Conservation in Rwanda

Traditional Rwandan round house.

An important part of Rwanda’s post-genocide reconstruction should be a new appreciation of its pre-colonial past, to provide this youngest of African nations with a sense of identity that extends beyond its recent unhappy history, embraces its rich cultural heritage and enhances national unity. 

When the first Europeans arrived in Rwanda in 1894 they were amazed to find a highly organised self-contained nation state with a king and a ruling class, a unique language, music, poetry, an oral history stretching back at least 500 years, and an army with soldiers resembling ancient Egyptians. Not surprisingly some people identified it with King Solomon’s Mines. After a chequered colonial history and the 1994 genocide, Rwanda is now Africa’s most densely populated country and developing rapidly. Its rich cultural heritage, which includes many sites associated with its history and previous building traditions, is being threatened by rapid modernisation, much of it driven by the same outside interests that dominated Rwanda’s colonial history. While the many genocide memorials commemorate a past that must never be repeated,  more distant memories and traditions are being lost.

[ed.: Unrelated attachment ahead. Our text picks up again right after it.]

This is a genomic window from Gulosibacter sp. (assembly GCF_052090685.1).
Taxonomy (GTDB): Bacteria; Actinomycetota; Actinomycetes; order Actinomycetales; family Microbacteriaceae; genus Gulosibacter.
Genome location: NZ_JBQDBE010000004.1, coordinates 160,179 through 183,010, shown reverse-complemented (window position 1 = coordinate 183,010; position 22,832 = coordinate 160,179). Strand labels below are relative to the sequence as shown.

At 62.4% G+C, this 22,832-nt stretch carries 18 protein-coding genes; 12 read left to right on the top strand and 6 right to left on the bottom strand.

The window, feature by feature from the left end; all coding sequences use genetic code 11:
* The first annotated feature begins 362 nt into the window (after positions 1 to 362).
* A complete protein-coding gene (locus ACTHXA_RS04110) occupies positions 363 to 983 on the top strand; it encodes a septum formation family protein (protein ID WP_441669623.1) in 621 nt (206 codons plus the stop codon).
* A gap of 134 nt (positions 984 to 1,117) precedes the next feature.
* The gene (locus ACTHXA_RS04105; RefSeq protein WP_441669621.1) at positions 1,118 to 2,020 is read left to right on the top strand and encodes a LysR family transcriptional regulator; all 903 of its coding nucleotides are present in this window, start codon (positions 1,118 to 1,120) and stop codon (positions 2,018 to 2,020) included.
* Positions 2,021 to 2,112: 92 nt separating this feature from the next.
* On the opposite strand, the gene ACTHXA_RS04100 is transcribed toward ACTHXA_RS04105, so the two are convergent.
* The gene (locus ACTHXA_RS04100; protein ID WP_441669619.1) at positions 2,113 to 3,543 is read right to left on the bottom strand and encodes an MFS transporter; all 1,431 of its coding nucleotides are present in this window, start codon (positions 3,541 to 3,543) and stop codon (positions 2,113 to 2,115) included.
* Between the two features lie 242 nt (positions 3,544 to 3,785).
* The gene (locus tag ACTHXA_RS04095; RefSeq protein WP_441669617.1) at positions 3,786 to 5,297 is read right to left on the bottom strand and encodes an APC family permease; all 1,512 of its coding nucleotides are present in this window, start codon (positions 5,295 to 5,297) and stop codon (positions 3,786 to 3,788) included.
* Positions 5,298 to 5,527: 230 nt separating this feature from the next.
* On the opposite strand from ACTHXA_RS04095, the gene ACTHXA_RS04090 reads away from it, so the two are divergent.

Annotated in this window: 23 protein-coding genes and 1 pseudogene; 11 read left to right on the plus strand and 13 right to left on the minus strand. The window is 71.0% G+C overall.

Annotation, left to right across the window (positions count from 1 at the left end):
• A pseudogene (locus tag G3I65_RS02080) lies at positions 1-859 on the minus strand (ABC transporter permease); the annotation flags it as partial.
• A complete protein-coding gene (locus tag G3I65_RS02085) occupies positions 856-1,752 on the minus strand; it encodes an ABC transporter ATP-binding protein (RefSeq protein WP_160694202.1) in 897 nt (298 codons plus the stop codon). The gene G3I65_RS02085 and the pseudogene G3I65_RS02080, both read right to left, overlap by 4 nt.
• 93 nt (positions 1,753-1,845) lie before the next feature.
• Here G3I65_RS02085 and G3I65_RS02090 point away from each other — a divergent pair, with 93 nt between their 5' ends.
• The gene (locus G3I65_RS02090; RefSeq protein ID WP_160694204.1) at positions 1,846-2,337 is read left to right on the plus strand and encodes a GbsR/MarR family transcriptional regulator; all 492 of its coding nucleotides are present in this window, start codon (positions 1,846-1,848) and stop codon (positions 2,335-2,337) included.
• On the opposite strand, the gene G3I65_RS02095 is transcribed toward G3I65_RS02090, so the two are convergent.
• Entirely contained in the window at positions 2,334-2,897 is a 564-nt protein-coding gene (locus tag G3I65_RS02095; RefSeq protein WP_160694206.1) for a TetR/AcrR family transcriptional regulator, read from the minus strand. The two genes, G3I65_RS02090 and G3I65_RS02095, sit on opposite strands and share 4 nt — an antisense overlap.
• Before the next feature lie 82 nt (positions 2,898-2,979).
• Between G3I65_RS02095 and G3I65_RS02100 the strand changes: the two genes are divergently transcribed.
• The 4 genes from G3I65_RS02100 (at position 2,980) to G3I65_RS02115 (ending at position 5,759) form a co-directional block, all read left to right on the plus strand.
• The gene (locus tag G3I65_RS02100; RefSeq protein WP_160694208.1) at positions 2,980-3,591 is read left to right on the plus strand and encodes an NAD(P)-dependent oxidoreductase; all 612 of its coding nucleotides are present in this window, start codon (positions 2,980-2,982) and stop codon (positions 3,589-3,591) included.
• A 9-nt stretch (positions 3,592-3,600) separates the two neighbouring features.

Our field study in 2005 (see article) identified an urgent need for conservation and research to ensure that Rwanda does not lose the benefits of sustainable traditional construction and the living heritage of craft skills and memories associated with it in the course of continuing modernization. Further research is urgently needed to record traditional buildings and historic sites to inform modern Rwandan architecture and raise awareness of the value of Rwanda’s cultural heritage and its potential for economic regeneration.

We remain keen to encourage research initiatives which ensure a properly informed appreciation of Rwanda’s heritage and conservation needs.